> > >> Anything that can be described in terms of the operations that are
> > >> allowed upon it and has some kind of user readable representation. This
> > >> includes things like numbers, dates and strings but also more complex
> > >> things like lists, stacks and ... <drum roll> ... relations.
> > >Hmmmmm...not exactly. Relations are not abstract data types up to
> > >the time when one would define a complete and exclusive set of
> > >operations acting on relations. Stacks - yes, they are abstract data
> > >types because can be fully served by four classical operations:
> > >push, pop, top and empty. Can we imagine this set of operations for
> > >relations?
> > Just out of curiosity, wouldnt:
> > Empty, Insert, Union, Intersection, Difference, Product, Join, Select and
> > Project
> then: +, -, *, /, sum, avg, min, max, count, like, distinct, exists, order
> by... ?
No. The +, .., 'count' and 'like' are operation on things you store inside the
relations an should not be in the ADT for the same reason they are
also not in the ADT of stack. The 'distinct' is of course not necessary
because in true relations there are no duplicates. The exists can be
simulated with joins. The 'order by' produces an ordered list and is
therefore also not part of the Relation ADT itself.
Quote:> then: quentifiers, assignments, if...then...else, while...do...?
Like I said, computational completeness is not a requirement for a good
Quote:> Unfortunately you are on a wrong way, for two reasons.
> First, some of you operations, e.g. select, are indexed by a predicate.
Not necessarily. You only need the simplest selects and they are only
indexed with either two attribute names or an attribute name and a
Quote:> Considering select an ADT operation it must have a predicate as an
> argument. Hence at least it is a second-order operator. If the
> predicate uses the other ADT operators, it means some unacceptable
> mix of language and metalanguage levels.
Complex predicates are not expressed with other relational operators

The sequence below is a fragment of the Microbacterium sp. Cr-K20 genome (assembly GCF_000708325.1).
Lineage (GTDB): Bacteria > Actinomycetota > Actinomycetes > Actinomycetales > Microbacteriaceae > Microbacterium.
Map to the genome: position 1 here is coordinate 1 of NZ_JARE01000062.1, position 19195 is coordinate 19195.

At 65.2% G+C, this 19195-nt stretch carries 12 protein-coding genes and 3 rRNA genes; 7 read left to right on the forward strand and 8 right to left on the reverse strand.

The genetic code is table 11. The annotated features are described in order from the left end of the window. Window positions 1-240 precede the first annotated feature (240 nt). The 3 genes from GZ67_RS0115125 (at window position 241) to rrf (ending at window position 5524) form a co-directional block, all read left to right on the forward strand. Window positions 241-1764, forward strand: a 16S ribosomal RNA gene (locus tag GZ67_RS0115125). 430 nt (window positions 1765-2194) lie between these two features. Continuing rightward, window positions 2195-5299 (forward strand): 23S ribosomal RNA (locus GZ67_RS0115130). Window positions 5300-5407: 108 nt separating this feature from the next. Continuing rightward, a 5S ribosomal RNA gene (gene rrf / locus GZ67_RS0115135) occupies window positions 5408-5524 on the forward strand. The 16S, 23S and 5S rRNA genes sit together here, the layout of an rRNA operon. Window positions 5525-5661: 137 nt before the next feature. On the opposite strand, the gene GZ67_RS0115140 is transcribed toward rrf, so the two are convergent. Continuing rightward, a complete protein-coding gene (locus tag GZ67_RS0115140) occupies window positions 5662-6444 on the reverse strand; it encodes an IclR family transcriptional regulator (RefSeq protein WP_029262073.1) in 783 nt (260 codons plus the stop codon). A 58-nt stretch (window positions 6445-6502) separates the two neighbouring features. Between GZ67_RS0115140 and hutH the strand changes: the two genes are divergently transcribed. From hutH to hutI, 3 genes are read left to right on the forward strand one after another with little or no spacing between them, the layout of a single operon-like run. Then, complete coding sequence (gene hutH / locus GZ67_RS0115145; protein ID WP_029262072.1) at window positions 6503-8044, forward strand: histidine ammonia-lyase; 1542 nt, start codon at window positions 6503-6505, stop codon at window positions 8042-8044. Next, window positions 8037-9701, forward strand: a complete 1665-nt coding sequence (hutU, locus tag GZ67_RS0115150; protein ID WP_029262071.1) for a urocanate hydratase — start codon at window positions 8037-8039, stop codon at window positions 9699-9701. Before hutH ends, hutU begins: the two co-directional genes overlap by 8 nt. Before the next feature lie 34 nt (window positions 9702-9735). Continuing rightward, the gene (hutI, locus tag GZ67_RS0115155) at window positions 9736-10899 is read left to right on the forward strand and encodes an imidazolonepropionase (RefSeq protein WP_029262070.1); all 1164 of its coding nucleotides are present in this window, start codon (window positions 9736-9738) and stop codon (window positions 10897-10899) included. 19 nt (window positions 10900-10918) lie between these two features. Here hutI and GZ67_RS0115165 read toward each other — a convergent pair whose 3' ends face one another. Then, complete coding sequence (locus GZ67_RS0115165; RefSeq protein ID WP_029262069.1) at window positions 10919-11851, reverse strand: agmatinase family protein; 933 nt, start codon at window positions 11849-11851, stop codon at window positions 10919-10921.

but with the usual AND, OR, NOT, et cetera. So there is
no recursion there and it is not a second-order operator.
And even if it was, that wouldn't be really a problem. Yes, the direct
implementation in C++ would not be easy but in many higher order
languages such as functional programming languages and Smalltalk it is
straightforward. So there is no fundamental problem why you couldn't
implement a database that allows the user to define it's own domains
in terms of higher-order algebras.
So your argument is not only false, it is also irrelevant.
Quote:> The second reason is that in people already dealt with the topic
> (see eg. m.Ley's bibliography http://dblp.uni-trier.de/db/ around 1985).
> The consequences of this research can be shortly summarised
> as an absolute zero in the Kelvin scale.
Try reading someting after 1985. Typing the relational algebra has
never been a problem. Sure, it is difficult to describe the type of
*the* join, but that doesn't mean you cannot have a complete set of
Quote:> Of course, in theory everything is possible and the entire programming
> langauge such as C++ can be treated as an infinite set of operators
> (all of them acting on a one biiiiiiiiig ADT - the program state :-)).
> But such a treatement as dry as Sahara during hot summer.
Any idea why the words "undereducated demagogue" are lingering in my